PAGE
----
September 21, 2014

POSSIBLY IRRITATING ESSAY: What If We Really Find An Earth-Like Planet…and it’s DEAD

The planets referenced below, while each one is probably real, is subject to the rankest flights of fantasy. This is while they remain under the firm and unyielding blanket of “science”.

Scientists – maybe even the rank and file like me – are desperate to find a living, breathing, life-bearing New Earth. Some are so desperate in their search, that they’re seeing “the most Earth-like planet yet!” in what we call sunspots.

It is, in my opinion, pathetic.

Don’t get me wrong, I WANT to find intelligent alien life “out there”. I am NOT in the same camp as science fiction writer David Brin ( and world-renowned physicist Steven Hawking ( Both of them sound to me as if they wish that Humans would remain the only verifiable intelligent life in the universe. They regularly campaign against finding such life – while at the same time writing fiction and making statements that egg on such a search.

Puzzling behavior to say the least.

I have another idea, though.

Despite the fact that we now have evidence that there are several candidates that have fairly high ranking on a simple scale called the Earth Similarity Index (, we have no hard evidence that these planets are anything but statistical possibilities. None of them has been surveyed by a space probe. None of them has emitted coherent, detectable radio waves (though 5 (Gliese 667C c, 832 c, 581 c, HD 69830 d, and 55 Cancri c are close enough that if they WERE broadcasting in the EM bands we do, their signals SHOULD have been detectable by now...) This doesn’t include the possibility of Earth-like moons orbiting one or all of the jovian or super-jovian planets we’ve discovered.

What if these Earth-like planets are dead?

What if they have water oceans, gases in their atmospheres, perfect stellar insolation, perfect magnetic fields – and let’s throw in a large moon to boot (, just in case ( – and everything else is ideal...and they are dead? The expanses of their continents could be reminiscent of the Great Plains, or this one peninsula just like Florida, or that gorge identical to Olduvai, or this island arc evocative of Indonesia, or that drifting island exactly like Japan...but no microorganisms teem in the oceans.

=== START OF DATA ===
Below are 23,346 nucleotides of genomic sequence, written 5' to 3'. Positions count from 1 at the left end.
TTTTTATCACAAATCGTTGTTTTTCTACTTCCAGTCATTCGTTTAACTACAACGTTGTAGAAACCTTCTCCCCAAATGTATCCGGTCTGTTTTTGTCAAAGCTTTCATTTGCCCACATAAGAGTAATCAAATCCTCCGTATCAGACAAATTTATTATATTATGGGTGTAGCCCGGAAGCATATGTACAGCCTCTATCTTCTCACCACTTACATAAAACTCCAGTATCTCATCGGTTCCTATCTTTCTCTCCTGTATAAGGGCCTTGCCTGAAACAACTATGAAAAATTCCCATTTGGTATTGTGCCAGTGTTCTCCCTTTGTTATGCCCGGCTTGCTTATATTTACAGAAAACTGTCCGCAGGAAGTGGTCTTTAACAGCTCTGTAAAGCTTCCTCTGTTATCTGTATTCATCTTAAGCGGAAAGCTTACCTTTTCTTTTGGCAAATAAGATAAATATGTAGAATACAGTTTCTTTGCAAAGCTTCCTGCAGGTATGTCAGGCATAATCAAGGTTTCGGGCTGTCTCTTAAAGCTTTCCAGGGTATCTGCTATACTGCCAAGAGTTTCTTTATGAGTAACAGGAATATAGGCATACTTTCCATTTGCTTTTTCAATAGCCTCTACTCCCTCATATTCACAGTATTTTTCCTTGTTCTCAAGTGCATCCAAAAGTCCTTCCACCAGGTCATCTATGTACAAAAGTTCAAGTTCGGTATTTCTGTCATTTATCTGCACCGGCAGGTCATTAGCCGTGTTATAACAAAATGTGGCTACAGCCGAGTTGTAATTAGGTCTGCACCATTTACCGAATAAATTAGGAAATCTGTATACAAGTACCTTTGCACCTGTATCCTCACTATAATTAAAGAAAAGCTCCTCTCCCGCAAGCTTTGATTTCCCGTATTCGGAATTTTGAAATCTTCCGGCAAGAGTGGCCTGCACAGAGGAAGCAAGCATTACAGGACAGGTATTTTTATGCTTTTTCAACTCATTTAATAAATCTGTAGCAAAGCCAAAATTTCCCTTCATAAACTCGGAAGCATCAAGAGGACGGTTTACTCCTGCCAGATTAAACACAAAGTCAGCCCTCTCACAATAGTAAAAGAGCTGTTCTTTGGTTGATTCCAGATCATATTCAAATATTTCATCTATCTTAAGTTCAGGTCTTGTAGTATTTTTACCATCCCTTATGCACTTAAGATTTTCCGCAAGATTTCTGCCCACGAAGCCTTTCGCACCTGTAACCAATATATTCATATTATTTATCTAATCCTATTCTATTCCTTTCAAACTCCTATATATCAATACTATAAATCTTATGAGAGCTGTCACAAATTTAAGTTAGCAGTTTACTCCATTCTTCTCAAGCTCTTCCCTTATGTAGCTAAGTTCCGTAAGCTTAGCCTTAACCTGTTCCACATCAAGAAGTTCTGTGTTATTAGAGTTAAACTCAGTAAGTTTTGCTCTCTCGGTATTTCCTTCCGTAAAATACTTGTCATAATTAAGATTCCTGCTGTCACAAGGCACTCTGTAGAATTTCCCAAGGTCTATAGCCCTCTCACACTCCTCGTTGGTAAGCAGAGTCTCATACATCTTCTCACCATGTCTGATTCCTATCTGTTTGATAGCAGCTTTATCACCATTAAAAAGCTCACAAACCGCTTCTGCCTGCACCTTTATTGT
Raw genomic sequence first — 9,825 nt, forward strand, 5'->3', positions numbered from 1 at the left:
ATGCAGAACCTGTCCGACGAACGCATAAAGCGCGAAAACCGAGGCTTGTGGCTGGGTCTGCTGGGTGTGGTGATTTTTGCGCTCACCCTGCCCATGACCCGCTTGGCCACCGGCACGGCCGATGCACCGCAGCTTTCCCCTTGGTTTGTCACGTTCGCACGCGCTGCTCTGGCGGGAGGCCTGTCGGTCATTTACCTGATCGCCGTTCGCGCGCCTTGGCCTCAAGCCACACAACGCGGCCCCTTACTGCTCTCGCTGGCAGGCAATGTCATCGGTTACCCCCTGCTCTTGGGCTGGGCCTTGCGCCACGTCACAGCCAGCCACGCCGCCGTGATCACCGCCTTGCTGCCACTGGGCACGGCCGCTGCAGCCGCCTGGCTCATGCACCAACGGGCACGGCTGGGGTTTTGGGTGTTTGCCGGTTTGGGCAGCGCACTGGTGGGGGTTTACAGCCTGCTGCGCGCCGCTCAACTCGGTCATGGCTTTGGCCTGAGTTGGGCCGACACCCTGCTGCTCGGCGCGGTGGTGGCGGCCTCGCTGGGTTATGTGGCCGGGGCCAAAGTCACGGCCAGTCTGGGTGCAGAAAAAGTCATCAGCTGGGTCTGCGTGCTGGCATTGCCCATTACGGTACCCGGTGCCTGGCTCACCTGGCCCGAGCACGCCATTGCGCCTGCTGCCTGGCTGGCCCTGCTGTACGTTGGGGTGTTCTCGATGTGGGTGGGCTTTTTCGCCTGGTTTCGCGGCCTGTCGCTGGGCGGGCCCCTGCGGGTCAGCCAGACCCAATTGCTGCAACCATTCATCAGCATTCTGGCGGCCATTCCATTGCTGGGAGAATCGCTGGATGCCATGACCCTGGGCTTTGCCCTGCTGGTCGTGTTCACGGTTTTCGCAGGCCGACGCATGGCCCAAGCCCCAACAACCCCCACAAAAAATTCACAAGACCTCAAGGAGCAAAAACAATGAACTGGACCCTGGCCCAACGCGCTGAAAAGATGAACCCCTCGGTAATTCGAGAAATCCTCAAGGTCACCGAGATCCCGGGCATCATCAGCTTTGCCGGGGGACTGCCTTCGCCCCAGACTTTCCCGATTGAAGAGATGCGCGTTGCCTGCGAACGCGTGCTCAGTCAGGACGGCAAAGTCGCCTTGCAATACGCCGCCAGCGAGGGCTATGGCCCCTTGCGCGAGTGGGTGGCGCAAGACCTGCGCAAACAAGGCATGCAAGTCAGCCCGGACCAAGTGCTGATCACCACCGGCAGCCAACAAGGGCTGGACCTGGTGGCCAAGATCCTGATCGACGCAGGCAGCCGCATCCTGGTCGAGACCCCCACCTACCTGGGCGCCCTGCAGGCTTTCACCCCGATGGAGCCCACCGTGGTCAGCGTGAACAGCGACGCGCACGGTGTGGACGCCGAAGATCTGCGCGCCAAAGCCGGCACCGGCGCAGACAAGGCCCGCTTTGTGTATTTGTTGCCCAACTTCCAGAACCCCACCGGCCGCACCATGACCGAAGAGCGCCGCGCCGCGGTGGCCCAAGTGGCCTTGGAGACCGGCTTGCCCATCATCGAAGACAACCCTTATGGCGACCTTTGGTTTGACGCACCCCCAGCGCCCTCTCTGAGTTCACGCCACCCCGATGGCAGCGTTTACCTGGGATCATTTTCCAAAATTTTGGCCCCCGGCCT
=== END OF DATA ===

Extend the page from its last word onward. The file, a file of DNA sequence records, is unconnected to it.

No algae has adapted to life in shallow, salty tidal pool; and there are no strange life forms around the volcanically active black smokers. No trees with chlorophyll d or f blanket the planet in red; no saurian-analogues roll across plains of silica-rich wheat-like grains. There are no roads, no Great Walls of China visible from space; there are no satellites whirling in stable orbits, transmitting “Welcome  Home” messages from advanced aliens who have passed through their own Singularity and are waiting to guide us through ours.

What if, for whatever reason, some cosmic Captain Picard has fumbled the big one and amino acids never formed to make up the primordial ooze…and life never developed? In fact, in the whole of this arm of the galaxy, we are alone and there is no Higher Alien Power with whom to hobnob; no Wise Elder Brethren to gently scoff at all of those absurdly quaint Earth religions and confirm that the best and brightest in the galactic federation ipso facto adhere to the only logical philosophy possible – materialist atheism.

What if we’re really, actually, and irreversibly alone?

Maybe that’s what David Brin and Stephen Hawking are worried about.

What do you think?
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1 comment:

Gray Rinehart said...

Love this one! A fascinating thought experiment.

Reminds me of the line (from Clarke, perhaps?) that we face two equally terrifying possibilities: that we are alone in the universe, or that we aren't.